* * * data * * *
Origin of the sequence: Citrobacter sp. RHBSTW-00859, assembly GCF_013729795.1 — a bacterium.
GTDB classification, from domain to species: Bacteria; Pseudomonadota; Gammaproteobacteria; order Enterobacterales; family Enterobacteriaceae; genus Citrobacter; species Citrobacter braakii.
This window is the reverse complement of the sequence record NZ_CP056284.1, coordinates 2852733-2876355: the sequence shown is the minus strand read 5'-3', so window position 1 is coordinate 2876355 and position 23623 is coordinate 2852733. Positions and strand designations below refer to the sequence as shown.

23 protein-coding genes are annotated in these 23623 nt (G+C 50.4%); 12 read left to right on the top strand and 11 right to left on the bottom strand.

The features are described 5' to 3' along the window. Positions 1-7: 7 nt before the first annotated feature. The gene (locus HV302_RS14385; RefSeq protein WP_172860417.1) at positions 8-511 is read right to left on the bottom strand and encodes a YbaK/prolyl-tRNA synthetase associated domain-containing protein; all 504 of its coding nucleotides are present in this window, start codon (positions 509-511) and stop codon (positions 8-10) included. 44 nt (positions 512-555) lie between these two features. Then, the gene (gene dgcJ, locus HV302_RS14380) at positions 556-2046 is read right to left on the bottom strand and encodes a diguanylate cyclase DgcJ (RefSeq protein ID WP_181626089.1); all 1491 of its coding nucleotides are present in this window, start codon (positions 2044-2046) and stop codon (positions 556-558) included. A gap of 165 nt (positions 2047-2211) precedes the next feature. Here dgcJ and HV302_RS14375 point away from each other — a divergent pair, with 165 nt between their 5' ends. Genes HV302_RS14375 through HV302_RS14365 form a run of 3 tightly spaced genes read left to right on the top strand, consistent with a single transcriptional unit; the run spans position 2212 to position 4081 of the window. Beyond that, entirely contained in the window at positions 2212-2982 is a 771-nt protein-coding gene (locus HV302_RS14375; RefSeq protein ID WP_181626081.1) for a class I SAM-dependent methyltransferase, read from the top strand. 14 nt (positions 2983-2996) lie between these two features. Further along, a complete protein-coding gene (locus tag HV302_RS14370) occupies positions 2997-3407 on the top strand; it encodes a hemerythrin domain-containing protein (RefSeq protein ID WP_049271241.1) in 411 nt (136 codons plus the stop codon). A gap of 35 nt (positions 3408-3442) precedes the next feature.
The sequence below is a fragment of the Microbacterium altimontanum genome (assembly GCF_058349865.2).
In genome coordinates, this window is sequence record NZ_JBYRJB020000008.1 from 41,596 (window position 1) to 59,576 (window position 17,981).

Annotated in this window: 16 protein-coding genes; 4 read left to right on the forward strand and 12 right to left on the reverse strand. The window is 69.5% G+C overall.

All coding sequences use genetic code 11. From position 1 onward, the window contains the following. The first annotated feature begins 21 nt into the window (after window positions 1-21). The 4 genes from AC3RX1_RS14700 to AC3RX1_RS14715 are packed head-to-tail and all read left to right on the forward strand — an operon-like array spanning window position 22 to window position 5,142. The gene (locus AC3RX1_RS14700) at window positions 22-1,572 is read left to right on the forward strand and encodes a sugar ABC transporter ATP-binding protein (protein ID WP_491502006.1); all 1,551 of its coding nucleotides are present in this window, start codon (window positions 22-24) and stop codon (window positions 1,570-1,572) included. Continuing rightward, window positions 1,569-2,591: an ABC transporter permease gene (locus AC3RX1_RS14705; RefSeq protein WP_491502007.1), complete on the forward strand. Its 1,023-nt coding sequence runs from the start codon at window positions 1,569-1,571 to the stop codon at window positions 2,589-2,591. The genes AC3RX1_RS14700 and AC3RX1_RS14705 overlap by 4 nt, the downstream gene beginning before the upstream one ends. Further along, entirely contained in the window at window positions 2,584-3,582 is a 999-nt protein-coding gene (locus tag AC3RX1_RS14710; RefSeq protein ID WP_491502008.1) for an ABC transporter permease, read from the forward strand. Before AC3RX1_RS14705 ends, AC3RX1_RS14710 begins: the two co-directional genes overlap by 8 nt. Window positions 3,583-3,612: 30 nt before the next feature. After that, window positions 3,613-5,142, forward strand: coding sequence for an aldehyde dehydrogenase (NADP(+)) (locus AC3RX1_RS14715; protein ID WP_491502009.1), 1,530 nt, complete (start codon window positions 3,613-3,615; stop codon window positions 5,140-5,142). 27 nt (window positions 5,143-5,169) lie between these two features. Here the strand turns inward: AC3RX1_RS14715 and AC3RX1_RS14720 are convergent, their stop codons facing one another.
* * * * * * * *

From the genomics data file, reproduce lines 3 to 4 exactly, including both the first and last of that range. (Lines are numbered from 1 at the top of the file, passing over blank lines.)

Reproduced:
This window is the reverse complement of the sequence record NZ_CP056284.1, coordinates 2852733-2876355: the sequence shown is the minus strand read 5'-3', so window position 1 is coordinate 2876355 and position 23623 is coordinate 2852733. Positions and strand designations below refer to the sequence as shown.

23 protein-coding genes are annotated in these 23623 nt (G+C 50.4%); 12 read left to right on the top strand and 11 right to left on the bottom strand.